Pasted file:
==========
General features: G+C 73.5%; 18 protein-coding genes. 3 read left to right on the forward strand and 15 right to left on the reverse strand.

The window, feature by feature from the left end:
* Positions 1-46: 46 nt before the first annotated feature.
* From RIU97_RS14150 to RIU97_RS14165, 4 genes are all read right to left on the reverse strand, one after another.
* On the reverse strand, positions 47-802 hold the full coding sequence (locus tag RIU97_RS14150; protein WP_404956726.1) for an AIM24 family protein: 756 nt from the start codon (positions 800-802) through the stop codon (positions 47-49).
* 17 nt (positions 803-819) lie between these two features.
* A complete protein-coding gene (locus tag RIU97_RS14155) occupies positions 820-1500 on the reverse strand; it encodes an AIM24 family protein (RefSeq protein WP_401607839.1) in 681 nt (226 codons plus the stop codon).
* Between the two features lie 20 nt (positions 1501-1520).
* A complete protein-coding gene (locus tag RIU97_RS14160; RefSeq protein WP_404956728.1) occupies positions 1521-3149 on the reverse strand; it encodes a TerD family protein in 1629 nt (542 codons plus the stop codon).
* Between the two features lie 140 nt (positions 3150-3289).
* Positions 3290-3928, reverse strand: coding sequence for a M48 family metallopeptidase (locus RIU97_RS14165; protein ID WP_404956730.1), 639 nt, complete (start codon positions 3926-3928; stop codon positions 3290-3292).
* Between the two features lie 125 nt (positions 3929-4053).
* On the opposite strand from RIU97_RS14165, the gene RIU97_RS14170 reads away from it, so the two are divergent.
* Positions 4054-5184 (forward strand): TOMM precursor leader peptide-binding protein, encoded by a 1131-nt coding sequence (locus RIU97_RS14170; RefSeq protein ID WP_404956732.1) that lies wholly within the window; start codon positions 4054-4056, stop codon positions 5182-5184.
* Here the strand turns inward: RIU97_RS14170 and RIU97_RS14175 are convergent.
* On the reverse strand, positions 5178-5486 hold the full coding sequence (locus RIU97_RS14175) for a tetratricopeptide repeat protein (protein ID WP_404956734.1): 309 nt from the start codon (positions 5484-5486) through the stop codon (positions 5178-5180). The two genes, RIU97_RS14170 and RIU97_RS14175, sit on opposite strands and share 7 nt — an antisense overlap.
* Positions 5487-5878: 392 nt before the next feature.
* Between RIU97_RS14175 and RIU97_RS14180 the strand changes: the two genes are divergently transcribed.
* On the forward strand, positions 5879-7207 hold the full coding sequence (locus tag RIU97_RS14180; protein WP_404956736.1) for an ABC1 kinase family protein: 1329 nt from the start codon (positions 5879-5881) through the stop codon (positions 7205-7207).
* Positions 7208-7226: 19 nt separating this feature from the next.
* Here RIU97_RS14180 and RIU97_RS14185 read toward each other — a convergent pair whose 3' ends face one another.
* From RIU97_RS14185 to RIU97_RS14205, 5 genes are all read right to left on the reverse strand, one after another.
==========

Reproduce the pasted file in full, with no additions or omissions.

General features: G+C 73.5%; 18 protein-coding genes. 3 read left to right on the forward strand and 15 right to left on the reverse strand.

The window, feature by feature from the left end:
* Positions 1-46: 46 nt before the first annotated feature.
* From RIU97_RS14150 to RIU97_RS14165, 4 genes are all read right to left on the reverse strand, one after another.
* On the reverse strand, positions 47-802 hold the full coding sequence (locus tag RIU97_RS14150; protein WP_404956726.1) for an AIM24 family protein: 756 nt from the start codon (positions 800-802) through the stop codon (positions 47-49).
* 17 nt (positions 803-819) lie between these two features.
* A complete protein-coding gene (locus tag RIU97_RS14155) occupies positions 820-1500 on the reverse strand; it encodes an AIM24 family protein (RefSeq protein WP_401607839.1) in 681 nt (226 codons plus the stop codon).
* Between the two features lie 20 nt (positions 1501-1520).
* A complete protein-coding gene (locus tag RIU97_RS14160; RefSeq protein WP_404956728.1) occupies positions 1521-3149 on the reverse strand; it encodes a TerD family protein in 1629 nt (542 codons plus the stop codon).
* Between the two features lie 140 nt (positions 3150-3289).
* Positions 3290-3928, reverse strand: coding sequence for a M48 family metallopeptidase (locus RIU97_RS14165; protein ID WP_404956730.1), 639 nt, complete (start codon positions 3926-3928; stop codon positions 3290-3292).
* Between the two features lie 125 nt (positions 3929-4053).
* On the opposite strand from RIU97_RS14165, the gene RIU97_RS14170 reads away from it, so the two are divergent.
* Positions 4054-5184 (forward strand): TOMM precursor leader peptide-binding protein, encoded by a 1131-nt coding sequence (locus RIU97_RS14170; RefSeq protein ID WP_404956732.1) that lies wholly within the window; start codon positions 4054-4056, stop codon positions 5182-5184.
* Here the strand turns inward: RIU97_RS14170 and RIU97_RS14175 are convergent.
* On the reverse strand, positions 5178-5486 hold the full coding sequence (locus RIU97_RS14175) for a tetratricopeptide repeat protein (protein ID WP_404956734.1): 309 nt from the start codon (positions 5484-5486) through the stop codon (positions 5178-5180). The two genes, RIU97_RS14170 and RIU97_RS14175, sit on opposite strands and share 7 nt — an antisense overlap.
* Positions 5487-5878: 392 nt before the next feature.
* Between RIU97_RS14175 and RIU97_RS14180 the strand changes: the two genes are divergently transcribed.
* On the forward strand, positions 5879-7207 hold the full coding sequence (locus tag RIU97_RS14180; protein WP_404956736.1) for an ABC1 kinase family protein: 1329 nt from the start codon (positions 5879-5881) through the stop codon (positions 7205-7207).
* Positions 7208-7226: 19 nt separating this feature from the next.
* Here RIU97_RS14180 and RIU97_RS14185 read toward each other — a convergent pair whose 3' ends face one another.
* From RIU97_RS14185 to RIU97_RS14205, 5 genes are all read right to left on the reverse strand, one after another.